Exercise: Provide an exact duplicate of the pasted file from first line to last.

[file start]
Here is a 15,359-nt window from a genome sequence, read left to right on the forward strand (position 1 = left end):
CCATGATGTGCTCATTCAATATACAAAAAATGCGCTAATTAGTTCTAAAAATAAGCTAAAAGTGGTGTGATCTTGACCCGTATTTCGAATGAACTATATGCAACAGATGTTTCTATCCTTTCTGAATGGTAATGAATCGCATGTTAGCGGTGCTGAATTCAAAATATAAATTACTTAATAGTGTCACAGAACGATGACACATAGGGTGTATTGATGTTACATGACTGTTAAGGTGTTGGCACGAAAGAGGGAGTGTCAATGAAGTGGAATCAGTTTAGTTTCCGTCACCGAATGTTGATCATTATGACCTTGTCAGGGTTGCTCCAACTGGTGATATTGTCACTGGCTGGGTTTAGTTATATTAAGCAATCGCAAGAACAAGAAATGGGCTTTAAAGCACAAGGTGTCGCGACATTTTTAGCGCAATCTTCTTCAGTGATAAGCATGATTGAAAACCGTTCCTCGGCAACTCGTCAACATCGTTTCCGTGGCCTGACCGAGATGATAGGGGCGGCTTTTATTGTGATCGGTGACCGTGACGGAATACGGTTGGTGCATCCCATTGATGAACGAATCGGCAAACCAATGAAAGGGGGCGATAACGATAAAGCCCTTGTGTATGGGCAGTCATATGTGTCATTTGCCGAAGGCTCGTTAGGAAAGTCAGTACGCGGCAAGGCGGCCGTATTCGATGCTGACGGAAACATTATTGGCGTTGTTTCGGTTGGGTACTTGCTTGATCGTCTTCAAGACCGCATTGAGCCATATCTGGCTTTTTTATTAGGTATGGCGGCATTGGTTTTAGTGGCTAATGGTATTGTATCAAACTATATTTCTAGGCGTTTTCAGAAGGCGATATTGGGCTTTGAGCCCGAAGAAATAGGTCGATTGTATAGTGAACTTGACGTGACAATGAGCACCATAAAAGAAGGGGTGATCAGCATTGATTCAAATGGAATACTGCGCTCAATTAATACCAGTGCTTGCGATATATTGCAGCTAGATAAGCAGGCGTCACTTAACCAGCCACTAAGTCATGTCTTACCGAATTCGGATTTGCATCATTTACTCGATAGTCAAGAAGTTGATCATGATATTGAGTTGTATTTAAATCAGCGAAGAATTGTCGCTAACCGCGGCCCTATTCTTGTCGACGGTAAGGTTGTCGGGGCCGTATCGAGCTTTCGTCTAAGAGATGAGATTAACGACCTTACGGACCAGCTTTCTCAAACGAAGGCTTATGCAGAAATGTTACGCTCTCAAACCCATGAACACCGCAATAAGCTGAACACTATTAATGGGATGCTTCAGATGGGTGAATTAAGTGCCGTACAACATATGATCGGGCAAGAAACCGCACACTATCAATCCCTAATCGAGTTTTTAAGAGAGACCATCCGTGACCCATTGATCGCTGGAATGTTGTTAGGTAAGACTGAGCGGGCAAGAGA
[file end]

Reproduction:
Here is a 15,359-nt window from a genome sequence, read left to right on the forward strand (position 1 = left end):
CCATGATGTGCTCATTCAATATACAAAAAATGCGCTAATTAGTTCTAAAAATAAGCTAAAAGTGGTGTGATCTTGACCCGTATTTCGAATGAACTATATGCAACAGATGTTTCTATCCTTTCTGAATGGTAATGAATCGCATGTTAGCGGTGCTGAATTCAAAATATAAATTACTTAATAGTGTCACAGAACGATGACACATAGGGTGTATTGATGTTACATGACTGTTAAGGTGTTGGCACGAAAGAGGGAGTGTCAATGAAGTGGAATCAGTTTAGTTTCCGTCACCGAATGTTGATCATTATGACCTTGTCAGGGTTGCTCCAACTGGTGATATTGTCACTGGCTGGGTTTAGTTATATTAAGCAATCGCAAGAACAAGAAATGGGCTTTAAAGCACAAGGTGTCGCGACATTTTTAGCGCAATCTTCTTCAGTGATAAGCATGATTGAAAACCGTTCCTCGGCAACTCGTCAACATCGTTTCCGTGGCCTGACCGAGATGATAGGGGCGGCTTTTATTGTGATCGGTGACCGTGACGGAATACGGTTGGTGCATCCCATTGATGAACGAATCGGCAAACCAATGAAAGGGGGCGATAACGATAAAGCCCTTGTGTATGGGCAGTCATATGTGTCATTTGCCGAAGGCTCGTTAGGAAAGTCAGTACGCGGCAAGGCGGCCGTATTCGATGCTGACGGAAACATTATTGGCGTTGTTTCGGTTGGGTACTTGCTTGATCGTCTTCAAGACCGCATTGAGCCATATCTGGCTTTTTTATTAGGTATGGCGGCATTGGTTTTAGTGGCTAATGGTATTGTATCAAACTATATTTCTAGGCGTTTTCAGAAGGCGATATTGGGCTTTGAGCCCGAAGAAATAGGTCGATTGTATAGTGAACTTGACGTGACAATGAGCACCATAAAAGAAGGGGTGATCAGCATTGATTCAAATGGAATACTGCGCTCAATTAATACCAGTGCTTGCGATATATTGCAGCTAGATAAGCAGGCGTCACTTAACCAGCCACTAAGTCATGTCTTACCGAATTCGGATTTGCATCATTTACTCGATAGTCAAGAAGTTGATCATGATATTGAGTTGTATTTAAATCAGCGAAGAATTGTCGCTAACCGCGGCCCTATTCTTGTCGACGGTAAGGTTGTCGGGGCCGTATCGAGCTTTCGTCTAAGAGATGAGATTAACGACCTTACGGACCAGCTTTCTCAAACGAAGGCTTATGCAGAAATGTTACGCTCTCAAACCCATGAACACCGCAATAAGCTGAACACTATTAATGGGATGCTTCAGATGGGTGAATTAAGTGCCGTACAACATATGATCGGGCAAGAAACCGCACACTATCAATCCCTAATCGAGTTTTTAAGAGAGACCATCCGTGACCCATTGATCGCTGGAATGTTGTTAGGTAAGACTGAGCGGGCAAGAGA